Steph Curry Accomplished Two Things No NBA Player Has Ever Done In A Span Of 12 Hours

By on May 12, 2016 in ArticlesSports News

Like it or not, Steph Curry is the new face of the NBA. When he missed 15 days after suffering a Grade 1 MCL sprain in his right knee when he slipped on the floor, the league got less entertaining. And when Portland's Damian Lillard went crazy in Game 3 to bring the Blazers within one game of evening up the series, Curry decided enough was enough.

He made a glorious return to the court in Game 4, and did something no NBA player has ever done in the history of the league. The following day, just for good measure, he achieved something else that's never been accomplished.

First, let's talk Game 4. The plan was for Curry to play about 25 minutes, coming off the bench, and gradually working his way back into the swing of things. However, when Warriors guard Shaun Livingston was ejected after two technical fouls, the plan changed.

Curry started off poorly, which is understandable when not playing for a couple of weeks. He shot just 6-for-18 through the first three quarters, and missed all nine of his three-point attempts.

By the end of the game, a 132-125 win for the Warriors in overtime, Curry finished with 40 points, nine rebounds, eight assists, and a handful of daggers into the collective hearts of the city of Portland.

In the fourth quarter (really, about the 10:30 mark of the fourth quarter) and overtime, Curry shot 10-for-14 from the field, 5-for-7 from three-point range, and dropped 27 points. In overtime alone, he scored 17 points 6-for-7 from the field, 5-for-5 from three.

Steve Dykes/Getty Images

Steve Dykes/Getty Images

17 points in an overtime session is more than any other player has ever scored in an extra frame. That includes both the regular season and the postseason. And Curry set that record in his first game back from an injury. Incredible.

Of course, he wasn't done. Less than 12 hours later, he was voted the league's Most Valuable Player for the second year in a row. Unlike last year, though, Curry received 131 first-place votes. Nobody else received even one tally for first place. That's right, Curry was unanimously awarded his second MVP trophy.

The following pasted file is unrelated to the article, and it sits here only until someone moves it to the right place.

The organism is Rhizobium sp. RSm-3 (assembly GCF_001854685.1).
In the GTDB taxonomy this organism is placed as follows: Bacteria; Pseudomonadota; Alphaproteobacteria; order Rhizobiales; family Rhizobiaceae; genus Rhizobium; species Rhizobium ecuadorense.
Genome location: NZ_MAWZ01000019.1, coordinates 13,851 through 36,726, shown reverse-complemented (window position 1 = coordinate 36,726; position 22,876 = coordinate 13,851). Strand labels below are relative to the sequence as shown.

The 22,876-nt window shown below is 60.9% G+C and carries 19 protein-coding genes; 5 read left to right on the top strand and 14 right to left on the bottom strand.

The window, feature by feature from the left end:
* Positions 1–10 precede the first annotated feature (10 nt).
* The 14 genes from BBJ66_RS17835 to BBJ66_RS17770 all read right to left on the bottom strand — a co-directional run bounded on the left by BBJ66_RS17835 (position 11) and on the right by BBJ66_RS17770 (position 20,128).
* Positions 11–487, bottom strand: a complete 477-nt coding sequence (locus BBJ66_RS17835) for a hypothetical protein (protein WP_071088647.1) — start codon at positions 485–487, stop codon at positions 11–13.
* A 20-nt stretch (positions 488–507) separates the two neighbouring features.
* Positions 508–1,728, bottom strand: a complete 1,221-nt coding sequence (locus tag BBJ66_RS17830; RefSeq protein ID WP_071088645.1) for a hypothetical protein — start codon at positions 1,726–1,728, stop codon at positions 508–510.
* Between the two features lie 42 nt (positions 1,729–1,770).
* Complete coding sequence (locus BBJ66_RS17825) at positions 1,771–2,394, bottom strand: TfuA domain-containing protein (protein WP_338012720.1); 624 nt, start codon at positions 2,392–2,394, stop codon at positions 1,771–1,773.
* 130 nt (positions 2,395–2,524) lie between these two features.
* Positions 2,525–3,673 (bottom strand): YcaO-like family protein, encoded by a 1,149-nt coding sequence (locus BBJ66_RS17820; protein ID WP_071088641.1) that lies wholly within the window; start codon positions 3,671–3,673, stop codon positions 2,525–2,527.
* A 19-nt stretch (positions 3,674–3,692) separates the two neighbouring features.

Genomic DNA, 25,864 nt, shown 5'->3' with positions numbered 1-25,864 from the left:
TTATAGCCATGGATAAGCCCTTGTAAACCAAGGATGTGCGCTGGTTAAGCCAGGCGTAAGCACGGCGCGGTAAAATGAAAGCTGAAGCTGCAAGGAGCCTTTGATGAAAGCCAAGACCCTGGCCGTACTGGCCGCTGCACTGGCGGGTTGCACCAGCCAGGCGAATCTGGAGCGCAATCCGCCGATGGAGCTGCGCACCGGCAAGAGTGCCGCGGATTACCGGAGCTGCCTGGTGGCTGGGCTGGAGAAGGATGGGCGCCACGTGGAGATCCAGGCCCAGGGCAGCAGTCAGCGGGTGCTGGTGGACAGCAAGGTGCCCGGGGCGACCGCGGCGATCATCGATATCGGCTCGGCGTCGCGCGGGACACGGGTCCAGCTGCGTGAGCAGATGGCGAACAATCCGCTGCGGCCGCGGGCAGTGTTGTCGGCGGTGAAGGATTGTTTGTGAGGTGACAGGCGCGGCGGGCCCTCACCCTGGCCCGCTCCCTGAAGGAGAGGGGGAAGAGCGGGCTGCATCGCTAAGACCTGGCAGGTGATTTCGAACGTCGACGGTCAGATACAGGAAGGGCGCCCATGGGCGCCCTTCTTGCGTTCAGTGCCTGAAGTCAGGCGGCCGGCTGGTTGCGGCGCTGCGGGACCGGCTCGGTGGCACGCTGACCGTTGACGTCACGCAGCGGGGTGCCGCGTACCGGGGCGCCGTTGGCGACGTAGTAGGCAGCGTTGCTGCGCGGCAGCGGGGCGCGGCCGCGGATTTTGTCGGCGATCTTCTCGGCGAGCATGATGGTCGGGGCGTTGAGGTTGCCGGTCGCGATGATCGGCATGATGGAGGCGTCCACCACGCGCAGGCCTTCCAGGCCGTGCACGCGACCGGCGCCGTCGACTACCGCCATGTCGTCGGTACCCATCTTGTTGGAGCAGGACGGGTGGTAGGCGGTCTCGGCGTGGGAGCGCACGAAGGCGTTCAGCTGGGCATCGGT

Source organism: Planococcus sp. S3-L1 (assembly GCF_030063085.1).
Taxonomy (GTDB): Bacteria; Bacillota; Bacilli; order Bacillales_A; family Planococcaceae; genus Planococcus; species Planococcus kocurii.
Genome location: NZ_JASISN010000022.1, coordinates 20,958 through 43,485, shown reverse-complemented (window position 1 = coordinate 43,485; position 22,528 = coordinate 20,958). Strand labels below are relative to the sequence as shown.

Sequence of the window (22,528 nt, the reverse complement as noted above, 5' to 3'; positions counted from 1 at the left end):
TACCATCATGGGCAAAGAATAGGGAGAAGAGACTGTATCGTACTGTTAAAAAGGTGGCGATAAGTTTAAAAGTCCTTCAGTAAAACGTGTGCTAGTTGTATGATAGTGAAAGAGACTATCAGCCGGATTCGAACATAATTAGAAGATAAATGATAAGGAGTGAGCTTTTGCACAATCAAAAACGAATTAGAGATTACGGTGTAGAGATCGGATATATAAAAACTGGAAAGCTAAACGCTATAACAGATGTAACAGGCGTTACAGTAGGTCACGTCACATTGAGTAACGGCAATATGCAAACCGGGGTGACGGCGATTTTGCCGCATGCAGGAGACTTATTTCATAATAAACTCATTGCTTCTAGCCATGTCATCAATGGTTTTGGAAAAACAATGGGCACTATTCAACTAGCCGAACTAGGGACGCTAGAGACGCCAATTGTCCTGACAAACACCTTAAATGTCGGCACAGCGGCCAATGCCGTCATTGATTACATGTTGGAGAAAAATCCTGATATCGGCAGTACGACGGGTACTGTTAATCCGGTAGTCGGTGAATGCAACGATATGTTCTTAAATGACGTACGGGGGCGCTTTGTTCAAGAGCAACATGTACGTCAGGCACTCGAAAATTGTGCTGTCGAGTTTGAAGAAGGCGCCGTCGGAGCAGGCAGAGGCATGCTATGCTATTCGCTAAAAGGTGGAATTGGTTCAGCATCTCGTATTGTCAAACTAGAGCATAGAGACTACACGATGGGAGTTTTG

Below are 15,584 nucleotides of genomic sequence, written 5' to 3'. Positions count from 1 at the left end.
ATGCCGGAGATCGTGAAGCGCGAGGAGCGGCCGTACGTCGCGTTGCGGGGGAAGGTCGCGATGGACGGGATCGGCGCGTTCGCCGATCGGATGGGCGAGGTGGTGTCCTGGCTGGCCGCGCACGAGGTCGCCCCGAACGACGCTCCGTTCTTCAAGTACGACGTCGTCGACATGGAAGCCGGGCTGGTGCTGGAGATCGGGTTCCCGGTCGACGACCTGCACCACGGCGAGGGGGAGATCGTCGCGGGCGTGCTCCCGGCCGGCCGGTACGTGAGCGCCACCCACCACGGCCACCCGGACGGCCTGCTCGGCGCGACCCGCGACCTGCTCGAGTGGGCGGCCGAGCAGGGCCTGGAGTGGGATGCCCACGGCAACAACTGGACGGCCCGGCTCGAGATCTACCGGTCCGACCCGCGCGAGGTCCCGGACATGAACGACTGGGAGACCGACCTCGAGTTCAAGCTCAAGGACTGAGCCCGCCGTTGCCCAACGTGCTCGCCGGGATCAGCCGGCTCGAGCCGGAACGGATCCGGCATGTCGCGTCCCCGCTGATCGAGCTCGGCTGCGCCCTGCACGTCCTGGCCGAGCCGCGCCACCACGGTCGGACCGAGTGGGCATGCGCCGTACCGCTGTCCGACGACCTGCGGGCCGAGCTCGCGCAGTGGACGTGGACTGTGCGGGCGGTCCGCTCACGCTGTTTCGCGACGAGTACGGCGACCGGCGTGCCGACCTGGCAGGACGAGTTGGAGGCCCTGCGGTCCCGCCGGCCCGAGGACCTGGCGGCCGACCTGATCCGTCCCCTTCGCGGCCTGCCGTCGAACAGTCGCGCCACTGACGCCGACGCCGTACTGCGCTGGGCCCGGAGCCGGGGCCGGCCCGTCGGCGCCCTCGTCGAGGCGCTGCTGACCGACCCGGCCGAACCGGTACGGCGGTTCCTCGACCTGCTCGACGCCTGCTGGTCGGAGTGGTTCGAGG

Nobody has ever done that, either.

In a year that saw Curry average more than 30 points per game, have a 31.56 Player Efficiency Rating, break the NBA record with 402 three-pointers made and lead his Warriors to an unprecedented 73 wins, no one ever really had a shot to surpass him as the MVP of the league. It was only a matter of whether someone else would snag a first place vote. They didn't, and Curry once again made history.

The craziest part of all of this is that Curry has hardly played like a franchise-changing player. In fact, he's only the fifth-highest player on HIS OWN TEAM! He's making about $11.4 million per year on one of the most bargain contracts the league has ever seen. Klay Thompson ($15.5 million), Draymond Green ($14.3 million), Andrew Bogut ($12 million), and Andre Iguodala ($11.7 million) are all making more than Curry.

Perhaps more spectacularly, Curry is the 65th-highest paid player in the entire NBA. He's making less than guys like Enes Kanter, Tobias Harris, Roy Hibbert, Chandler Parsons, Khris Middleton, Danilo Gallinari, JaVale McGee, Amir Johnson, and Robin Lopez. Would you want to have any of those guys on your team over Curry?

The Warriors are going to have to pay Curry big money soon – his contract expires after next season. For now, they're enjoying the bargain. And with the way Curry can simply take over a game, like he's shown so many times this season, even a max contract is a steal.

Did we make a mistake?
Submit a correction suggestion and help us fix it!
Submit a Correction